Excuse me

…while I try to not throw up.


7 thoughts on “Excuse me

  1. Pingback: Long Sunday
  2. I had that reaction when I read the “you might be considered” as an exception if you don’t have all the credentials. But, since Henry has fewer requirements on Crooked Timber, I thought maybe there was some sort of, I dunno, ethical reasons since there is a code of conduct you’re expected to uphold, just as attorneys can’t send you to someone who is a really great attorney except he didn’t pass the bar or a doctor can’t send you to a real great underground doctor who never got the MD.

    Yeah. I’m a tool. :)

    Oh the other hand, the interesting thing would be to open it up as a Wiki, where anyone is allowed to nominate themselves or others. In that case, how many non-academics would actually want to be considered academic blogs?

    I mean, it’s not like you’re going to climb in the rankings or get a huge audience if you’re considered an “academic blogger.”

    heh. the irony.

  3. You know, I was thinking: I’ve always considered Long Sunday a place where people congregate who’d never *sniff* deign to visit my blog much. I’m not one to think too quickly that others might think I’m lesser than in terms of intellect, but that site does give me that vibe, unfortunately. I wonder what it is that gives off that vibe? All of which is to say, even among those who stand outside the formal, credentialed arena of academia it does seem inevitable that mechanisms of distinction are bound to arise nonetheless. E.g., in this case, the distinction is probably more antipathy toward the social sciences or lack the proper critique of capitalism and canonical texts? Is that more legit? Dunno enough about them so it’s just speculatin on the nature of a more informal mechanism of distinction.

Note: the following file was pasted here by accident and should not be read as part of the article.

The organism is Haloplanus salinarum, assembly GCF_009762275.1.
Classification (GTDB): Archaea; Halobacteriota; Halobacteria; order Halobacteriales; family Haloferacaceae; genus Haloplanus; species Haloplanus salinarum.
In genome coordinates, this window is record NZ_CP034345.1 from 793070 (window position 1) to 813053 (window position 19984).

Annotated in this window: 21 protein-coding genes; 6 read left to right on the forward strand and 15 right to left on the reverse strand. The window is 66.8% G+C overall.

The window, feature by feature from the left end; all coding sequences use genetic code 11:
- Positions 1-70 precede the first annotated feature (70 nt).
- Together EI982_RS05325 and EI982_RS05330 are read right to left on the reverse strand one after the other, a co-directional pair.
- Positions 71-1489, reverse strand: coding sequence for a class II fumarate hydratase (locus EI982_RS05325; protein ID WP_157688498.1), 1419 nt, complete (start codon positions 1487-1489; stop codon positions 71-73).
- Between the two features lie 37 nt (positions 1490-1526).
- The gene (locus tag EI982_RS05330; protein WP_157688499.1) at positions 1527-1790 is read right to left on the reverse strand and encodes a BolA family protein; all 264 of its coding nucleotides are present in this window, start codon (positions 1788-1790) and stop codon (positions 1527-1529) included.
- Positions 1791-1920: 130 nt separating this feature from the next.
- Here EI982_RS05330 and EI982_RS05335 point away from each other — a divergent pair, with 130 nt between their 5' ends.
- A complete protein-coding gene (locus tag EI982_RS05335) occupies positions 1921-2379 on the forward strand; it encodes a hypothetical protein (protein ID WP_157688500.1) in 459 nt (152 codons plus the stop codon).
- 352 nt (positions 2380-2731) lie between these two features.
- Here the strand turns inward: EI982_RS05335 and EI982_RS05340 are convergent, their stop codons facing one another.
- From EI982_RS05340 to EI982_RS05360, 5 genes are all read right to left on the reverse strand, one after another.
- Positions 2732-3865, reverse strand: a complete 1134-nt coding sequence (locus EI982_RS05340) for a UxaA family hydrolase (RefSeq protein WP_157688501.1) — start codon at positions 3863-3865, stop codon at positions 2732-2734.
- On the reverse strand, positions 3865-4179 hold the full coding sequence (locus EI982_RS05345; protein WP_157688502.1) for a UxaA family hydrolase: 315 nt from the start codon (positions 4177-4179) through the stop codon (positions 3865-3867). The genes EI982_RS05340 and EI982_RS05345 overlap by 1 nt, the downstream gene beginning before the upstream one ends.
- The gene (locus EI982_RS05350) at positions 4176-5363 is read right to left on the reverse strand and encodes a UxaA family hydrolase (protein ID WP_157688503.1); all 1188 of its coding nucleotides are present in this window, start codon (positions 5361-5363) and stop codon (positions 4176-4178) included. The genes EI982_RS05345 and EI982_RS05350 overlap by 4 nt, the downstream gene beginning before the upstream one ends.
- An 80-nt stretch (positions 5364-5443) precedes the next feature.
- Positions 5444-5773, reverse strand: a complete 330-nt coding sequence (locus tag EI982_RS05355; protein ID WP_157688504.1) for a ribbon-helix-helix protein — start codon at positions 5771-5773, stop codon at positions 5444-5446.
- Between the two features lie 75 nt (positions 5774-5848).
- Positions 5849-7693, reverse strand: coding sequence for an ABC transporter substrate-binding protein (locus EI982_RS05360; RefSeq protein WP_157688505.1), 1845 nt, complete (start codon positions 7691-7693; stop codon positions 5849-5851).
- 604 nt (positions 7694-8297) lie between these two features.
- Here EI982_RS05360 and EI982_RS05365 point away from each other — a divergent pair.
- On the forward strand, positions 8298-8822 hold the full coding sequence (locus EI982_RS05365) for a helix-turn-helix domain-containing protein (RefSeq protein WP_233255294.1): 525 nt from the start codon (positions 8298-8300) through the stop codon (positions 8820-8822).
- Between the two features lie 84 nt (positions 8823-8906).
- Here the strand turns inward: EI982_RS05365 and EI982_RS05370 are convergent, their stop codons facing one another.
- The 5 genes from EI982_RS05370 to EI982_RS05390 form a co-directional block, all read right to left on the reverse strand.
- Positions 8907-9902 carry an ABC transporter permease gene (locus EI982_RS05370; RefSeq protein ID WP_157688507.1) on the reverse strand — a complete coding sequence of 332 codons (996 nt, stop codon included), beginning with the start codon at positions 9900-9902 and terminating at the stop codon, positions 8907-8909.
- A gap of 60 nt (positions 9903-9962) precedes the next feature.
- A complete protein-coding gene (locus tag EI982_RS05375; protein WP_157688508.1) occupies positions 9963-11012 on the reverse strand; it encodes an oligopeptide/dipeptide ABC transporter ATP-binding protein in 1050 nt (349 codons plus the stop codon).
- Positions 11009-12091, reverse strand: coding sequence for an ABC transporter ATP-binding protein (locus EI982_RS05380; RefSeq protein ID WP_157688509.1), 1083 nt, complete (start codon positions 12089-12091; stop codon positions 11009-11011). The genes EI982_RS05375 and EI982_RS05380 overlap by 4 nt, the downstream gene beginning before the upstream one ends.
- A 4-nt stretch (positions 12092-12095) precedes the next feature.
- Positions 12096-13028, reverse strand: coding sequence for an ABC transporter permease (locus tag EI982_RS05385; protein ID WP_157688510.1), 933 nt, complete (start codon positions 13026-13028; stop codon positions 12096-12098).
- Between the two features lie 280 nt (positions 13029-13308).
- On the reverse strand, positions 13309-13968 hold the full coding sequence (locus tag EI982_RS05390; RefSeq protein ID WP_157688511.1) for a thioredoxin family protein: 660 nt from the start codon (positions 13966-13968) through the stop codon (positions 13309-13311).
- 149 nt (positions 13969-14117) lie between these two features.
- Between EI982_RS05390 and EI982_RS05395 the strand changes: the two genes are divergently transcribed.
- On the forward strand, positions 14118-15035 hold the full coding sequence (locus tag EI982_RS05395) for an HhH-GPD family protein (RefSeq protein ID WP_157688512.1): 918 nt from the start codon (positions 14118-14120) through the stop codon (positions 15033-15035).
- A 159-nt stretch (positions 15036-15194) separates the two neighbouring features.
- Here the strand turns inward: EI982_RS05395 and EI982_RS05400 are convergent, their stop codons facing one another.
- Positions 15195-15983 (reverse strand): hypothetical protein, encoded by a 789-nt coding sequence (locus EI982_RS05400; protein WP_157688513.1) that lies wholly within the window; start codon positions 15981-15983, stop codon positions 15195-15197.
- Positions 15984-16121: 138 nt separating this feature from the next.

4. oh, and yeah, because I was remembering a comment you’d made at A’s blog, something about being annoyed by the academic/non-academic distinction, too. It was on the thread from July, I think, about private/semi-private spaces — if memory serves.

  5. LS does seem to have an air, an image, of distinction, but I’m not sure it’s a hostility to the social sciences or that it exhibits a sense of orthodoxy, as they all make use of the social sciences and the critiques of capitalism are pretty eclectic. For what it’s worth, I think most of the LS contributors are academics. I completely agree though about the possibilities of “informal mechanisms of distinction.” That’s a great phrase. For some reason I’m wanting to refer to this in terms of the border— or at least as border debates play out currently in the U.S.— where the more vigorous defenses of the essentialness of the border appear at places most removed from the physical border…. Not sure that makes sense. I am very tired.

  6. Well hey, I sometimes read you, and Eric’s recommendation is plenty good enough for me. Feel free to start a conversation with LS anytime!

  7. I’d be keen to hear y’all extend the concept of informal mechanisms of distinction and do some work with it. That sounds really interesting and useful.

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